There’s no faster way to learn about crisis management than by jumping into the fray of a business disaster and making the best of it. Robert Schwartz of Deer Park Road Corporation, a multifund investment management firm focused on asset-backed fixed-income securities, can attest to that.
Schwartz worked for a government regulator during the savings and loan crisis of the 1980s and ’90s. He was an assistant general counsel with a major Wall Street investment banking firm and had to pick up the pieces as the firm, Drexel Burnham Lambert, went bankrupt in 1990 in the wake of scandals in the junk bond market. At other financial industry firms, he worked through the liquidation of a hedge fund and weathered multiple macroeconomic downturns in various roles, including the credit crisis of 2008.
Sitting on the front lines in the midst of these challenges gave Schwartz a perspective that many in-house attorneys would find invaluable. He outlined advice for fellow lawyers:
Be proactive. “Most importantly, get out in front of the problem,” Schwartz says. You have to know the extent of the problems that you face, because regulators do not take kindly to stonewalling. “In a heavily regulated industry, being cooperative with regulators is the most important thing you can do,” he adds.
Conduct a thorough and fearless investigation. “Never be afraid to ask the hard questions,” Schwartz says. “You may already know that part of the investigation may lead you to a conclusion that you don’t want to face. But if you don’t ask the question, then whatever you decide, you’re throwing darts in the dark.” But you may not want to ask the hardest question on the first interview, he adds. When facing regulators, he says, if you can put all the cards on the table right off the bat, then you have a “fighting chance” to not receive a Wells notice (an SEC communication of an intent to bring charges against a firm).
Stay in the moment. When the size and scope of the Drexel Burnham Lambert failure revealed itself, Schwartz was stunned at the dimensions of the problem. At such an early point of his career, he was unsure what to do. A seasoned lawyer from an outside firm told Schwartz, “‘It is what it is.’ In that moment, that simple statement calmed me,” Schwartz recalls. “I accepted the fact that I couldn’t do anything about the situation other than deal with the reality as we saw it.”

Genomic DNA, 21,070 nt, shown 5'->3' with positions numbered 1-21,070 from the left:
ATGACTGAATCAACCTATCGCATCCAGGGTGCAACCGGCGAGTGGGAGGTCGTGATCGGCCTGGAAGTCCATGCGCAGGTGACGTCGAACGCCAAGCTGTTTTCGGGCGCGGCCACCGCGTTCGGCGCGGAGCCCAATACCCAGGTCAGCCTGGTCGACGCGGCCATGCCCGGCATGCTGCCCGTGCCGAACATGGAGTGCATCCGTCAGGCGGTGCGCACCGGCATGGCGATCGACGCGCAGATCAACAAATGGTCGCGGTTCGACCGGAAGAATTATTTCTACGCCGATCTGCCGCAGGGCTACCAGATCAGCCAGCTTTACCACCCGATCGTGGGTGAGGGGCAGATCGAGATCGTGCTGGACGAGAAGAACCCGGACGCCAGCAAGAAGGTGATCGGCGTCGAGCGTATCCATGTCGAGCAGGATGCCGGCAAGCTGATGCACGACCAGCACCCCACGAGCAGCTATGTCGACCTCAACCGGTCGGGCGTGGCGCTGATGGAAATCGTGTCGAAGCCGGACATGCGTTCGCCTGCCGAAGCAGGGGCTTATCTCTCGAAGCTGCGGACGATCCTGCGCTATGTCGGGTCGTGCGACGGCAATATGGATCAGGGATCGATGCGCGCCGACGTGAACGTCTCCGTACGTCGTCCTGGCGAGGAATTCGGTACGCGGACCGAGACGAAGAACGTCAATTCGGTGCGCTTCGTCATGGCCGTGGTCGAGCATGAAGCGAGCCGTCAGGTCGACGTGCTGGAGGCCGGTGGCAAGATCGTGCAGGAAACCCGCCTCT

Try to envision all possible outcomes. Make plans for the negatives. Project the worst outcomes, and be prepared to deal with them.
While Schwartz has multiple crisis-management skills in his toolbox, they are currently not needed, thankfully. Today, his primary responsibility with Deer Park is to ensure the organization follows financial rules. “I’ve got a reputation of being a Mr. Fix-it, but that’s not why I was hired,” Schwartz emphasizes.
When You Have to Say No
A general counsel must sometimes give managers advice they don’t want to hear. This can be especially challenging for lawyers who are new to a company, Schwartz says. Establishing a good relationship with senior management based on trust and respect helps soften the blow.
“I never shoot from the hip, and I do my homework before I start talking,” Schwartz says. This approach—emphasizing listening first—makes the unpopular opinions that a GC must express from time to time easier for managers to absorb.
His multifaceted role at Deer Park encompasses compliance, training, policies and procedures, and strategic advice. “I look at the general counsel as being a risk manager,” Schwartz says. To be effective, he says he must understand all parts of the business.
Input from managers of other departments is critical, he says. “Every new product, process, and channel runs through every major division: finance, operations, trading, and business development,” he says. “Everybody looks at it through their lens and puts their questions on the table. I find many things that I hadn’t thought about. You have got to look at all the risks from multiple perspectives.”
In the heavily regulated financial industry, some rules are clear-cut, but general counsels earn their keep in the gray areas. “There are a lot of judgment calls,” Schwartz says. “In marketing materials, for example, the SEC says you have to be ‘fair and balanced.’ That’s not a lot to go on. Most people will say that you should not use superlatives in marketing materials, but at the same time, trying to make yourself look good is just good marketing practice. Where the line is can be difficult to discern.” That’s where Schwartz’s decades of experience reviewing hundreds of marketing brochures and cautionary examples from the SEC serves the company well.
“The thing that makes me most valuable to my firm is being able to understand the business in a nuanced way,” Schwartz says. “That’s what separates a good general counsel from outside counsel.”